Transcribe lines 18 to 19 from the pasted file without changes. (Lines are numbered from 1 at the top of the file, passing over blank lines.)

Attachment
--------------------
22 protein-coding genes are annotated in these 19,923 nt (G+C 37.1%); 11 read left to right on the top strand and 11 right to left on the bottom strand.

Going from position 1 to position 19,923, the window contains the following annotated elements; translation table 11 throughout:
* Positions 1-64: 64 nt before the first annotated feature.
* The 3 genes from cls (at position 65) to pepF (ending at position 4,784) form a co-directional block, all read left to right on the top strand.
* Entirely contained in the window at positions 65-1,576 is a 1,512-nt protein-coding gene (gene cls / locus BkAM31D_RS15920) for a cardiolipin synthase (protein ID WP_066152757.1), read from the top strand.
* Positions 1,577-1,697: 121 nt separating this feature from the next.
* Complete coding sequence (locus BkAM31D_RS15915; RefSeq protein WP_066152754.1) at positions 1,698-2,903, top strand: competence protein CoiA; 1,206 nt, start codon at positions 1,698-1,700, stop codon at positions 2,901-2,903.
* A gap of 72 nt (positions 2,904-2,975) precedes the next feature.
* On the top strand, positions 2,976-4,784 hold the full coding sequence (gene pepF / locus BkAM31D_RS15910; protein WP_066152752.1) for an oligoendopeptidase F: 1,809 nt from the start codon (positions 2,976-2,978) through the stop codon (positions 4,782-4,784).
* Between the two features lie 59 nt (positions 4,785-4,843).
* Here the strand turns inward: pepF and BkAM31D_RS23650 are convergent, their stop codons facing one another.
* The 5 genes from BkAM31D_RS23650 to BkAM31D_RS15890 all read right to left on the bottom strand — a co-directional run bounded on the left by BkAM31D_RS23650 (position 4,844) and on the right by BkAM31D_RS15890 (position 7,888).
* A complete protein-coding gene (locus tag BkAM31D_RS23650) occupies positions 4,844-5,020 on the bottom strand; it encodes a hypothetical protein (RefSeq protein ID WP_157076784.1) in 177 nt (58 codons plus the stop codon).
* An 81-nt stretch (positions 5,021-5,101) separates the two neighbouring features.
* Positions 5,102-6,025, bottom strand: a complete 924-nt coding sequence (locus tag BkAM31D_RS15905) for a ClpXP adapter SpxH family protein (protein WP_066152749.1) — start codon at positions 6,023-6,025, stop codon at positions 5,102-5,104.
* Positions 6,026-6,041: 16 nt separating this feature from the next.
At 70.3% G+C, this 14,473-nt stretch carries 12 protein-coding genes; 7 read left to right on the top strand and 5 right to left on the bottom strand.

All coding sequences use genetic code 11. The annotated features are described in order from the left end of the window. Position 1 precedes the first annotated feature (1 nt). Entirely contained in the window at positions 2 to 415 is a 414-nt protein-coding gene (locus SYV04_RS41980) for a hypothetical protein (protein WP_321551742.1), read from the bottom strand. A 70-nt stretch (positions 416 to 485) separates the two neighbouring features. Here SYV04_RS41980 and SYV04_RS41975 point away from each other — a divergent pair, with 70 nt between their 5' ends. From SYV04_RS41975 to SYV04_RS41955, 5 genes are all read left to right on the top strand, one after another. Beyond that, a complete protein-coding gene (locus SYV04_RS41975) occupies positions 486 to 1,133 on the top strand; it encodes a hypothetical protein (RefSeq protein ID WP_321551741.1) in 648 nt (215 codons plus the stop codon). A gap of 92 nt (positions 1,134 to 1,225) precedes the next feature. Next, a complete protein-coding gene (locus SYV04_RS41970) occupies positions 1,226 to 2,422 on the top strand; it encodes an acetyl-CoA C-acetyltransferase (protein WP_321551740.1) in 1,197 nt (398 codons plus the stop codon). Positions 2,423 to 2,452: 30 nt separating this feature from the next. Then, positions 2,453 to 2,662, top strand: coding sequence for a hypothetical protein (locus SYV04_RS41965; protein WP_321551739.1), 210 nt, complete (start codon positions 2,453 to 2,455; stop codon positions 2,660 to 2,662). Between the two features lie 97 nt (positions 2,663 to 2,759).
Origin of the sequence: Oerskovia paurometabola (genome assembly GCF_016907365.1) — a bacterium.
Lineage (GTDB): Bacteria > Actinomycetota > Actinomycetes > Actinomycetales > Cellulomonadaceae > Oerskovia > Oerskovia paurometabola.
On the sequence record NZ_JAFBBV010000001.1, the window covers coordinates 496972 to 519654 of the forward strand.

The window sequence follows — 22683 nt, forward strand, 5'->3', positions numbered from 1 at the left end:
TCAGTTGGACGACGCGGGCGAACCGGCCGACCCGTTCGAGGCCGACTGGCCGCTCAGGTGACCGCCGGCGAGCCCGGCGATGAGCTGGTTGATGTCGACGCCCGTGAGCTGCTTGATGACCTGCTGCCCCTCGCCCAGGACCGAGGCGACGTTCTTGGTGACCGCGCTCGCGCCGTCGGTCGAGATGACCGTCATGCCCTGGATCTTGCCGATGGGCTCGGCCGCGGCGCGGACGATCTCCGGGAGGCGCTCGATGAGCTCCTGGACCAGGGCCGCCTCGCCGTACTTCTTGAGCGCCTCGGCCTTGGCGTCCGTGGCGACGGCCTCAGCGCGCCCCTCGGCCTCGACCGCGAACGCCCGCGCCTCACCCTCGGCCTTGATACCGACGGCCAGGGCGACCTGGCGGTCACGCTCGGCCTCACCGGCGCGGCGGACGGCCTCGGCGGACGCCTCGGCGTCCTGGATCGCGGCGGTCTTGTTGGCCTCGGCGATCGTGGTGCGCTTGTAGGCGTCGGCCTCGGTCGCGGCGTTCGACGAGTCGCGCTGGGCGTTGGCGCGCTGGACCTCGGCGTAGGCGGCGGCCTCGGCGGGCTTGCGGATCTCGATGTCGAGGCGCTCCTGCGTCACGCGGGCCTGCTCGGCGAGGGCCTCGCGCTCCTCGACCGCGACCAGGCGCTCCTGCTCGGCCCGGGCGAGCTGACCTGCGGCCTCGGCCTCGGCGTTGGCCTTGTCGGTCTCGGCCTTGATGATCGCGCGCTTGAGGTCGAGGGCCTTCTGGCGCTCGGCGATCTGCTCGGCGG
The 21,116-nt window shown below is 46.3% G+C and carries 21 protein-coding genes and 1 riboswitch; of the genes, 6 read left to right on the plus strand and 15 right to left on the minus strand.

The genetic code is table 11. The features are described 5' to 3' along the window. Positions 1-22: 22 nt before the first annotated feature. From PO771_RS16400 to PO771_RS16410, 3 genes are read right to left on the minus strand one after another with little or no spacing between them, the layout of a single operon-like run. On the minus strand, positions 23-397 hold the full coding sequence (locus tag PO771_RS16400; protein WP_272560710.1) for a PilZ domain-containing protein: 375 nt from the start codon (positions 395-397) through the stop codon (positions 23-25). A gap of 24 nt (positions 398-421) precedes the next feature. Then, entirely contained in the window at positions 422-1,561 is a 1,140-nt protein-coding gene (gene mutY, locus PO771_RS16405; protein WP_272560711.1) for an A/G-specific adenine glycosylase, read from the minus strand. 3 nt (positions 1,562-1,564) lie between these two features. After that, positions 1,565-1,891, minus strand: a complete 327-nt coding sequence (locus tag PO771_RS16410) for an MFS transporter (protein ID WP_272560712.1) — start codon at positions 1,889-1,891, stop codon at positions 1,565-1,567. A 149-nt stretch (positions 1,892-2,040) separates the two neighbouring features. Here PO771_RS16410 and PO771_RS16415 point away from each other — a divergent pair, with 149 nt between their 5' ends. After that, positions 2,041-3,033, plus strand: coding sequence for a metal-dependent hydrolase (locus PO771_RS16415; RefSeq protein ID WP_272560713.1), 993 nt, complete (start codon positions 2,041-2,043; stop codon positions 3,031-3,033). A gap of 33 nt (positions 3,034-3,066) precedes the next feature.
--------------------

All coding sequences use genetic code 11. The annotated features are described in order from the left end of the window. Position 1 precedes the first annotated feature (1 nt). Entirely contained in the window at positions 2 to 415 is a 414-nt protein-coding gene (locus SYV04_RS41980) for a hypothetical protein (protein WP_321551742.1), read from the bottom strand. A 70-nt stretch (positions 416 to 485) separates the two neighbouring features. Here SYV04_RS41980 and SYV04_RS41975 point away from each other — a divergent pair, with 70 nt between their 5' ends. From SYV04_RS41975 to SYV04_RS41955, 5 genes are all read left to right on the top strand, one after another. Beyond that, a complete protein-coding gene (locus SYV04_RS41975) occupies positions 486 to 1,133 on the top strand; it encodes a hypothetical protein (RefSeq protein ID WP_321551741.1) in 648 nt (215 codons plus the stop codon). A gap of 92 nt (positions 1,134 to 1,225) precedes the next feature. Next, a complete protein-coding gene (locus SYV04_RS41970) occupies positions 1,226 to 2,422 on the top strand; it encodes an acetyl-CoA C-acetyltransferase (protein WP_321551740.1) in 1,197 nt (398 codons plus the stop codon). Positions 2,423 to 2,452: 30 nt separating this feature from the next. Then, positions 2,453 to 2,662, top strand: coding sequence for a hypothetical protein (locus SYV04_RS41965; protein WP_321551739.1), 210 nt, complete (start codon positions 2,453 to 2,455; stop codon positions 2,660 to 2,662). Between the two features lie 97 nt (positions 2,663 to 2,759).
Origin of the sequence: Oerskovia paurometabola (genome assembly GCF_016907365.1) — a bacterium.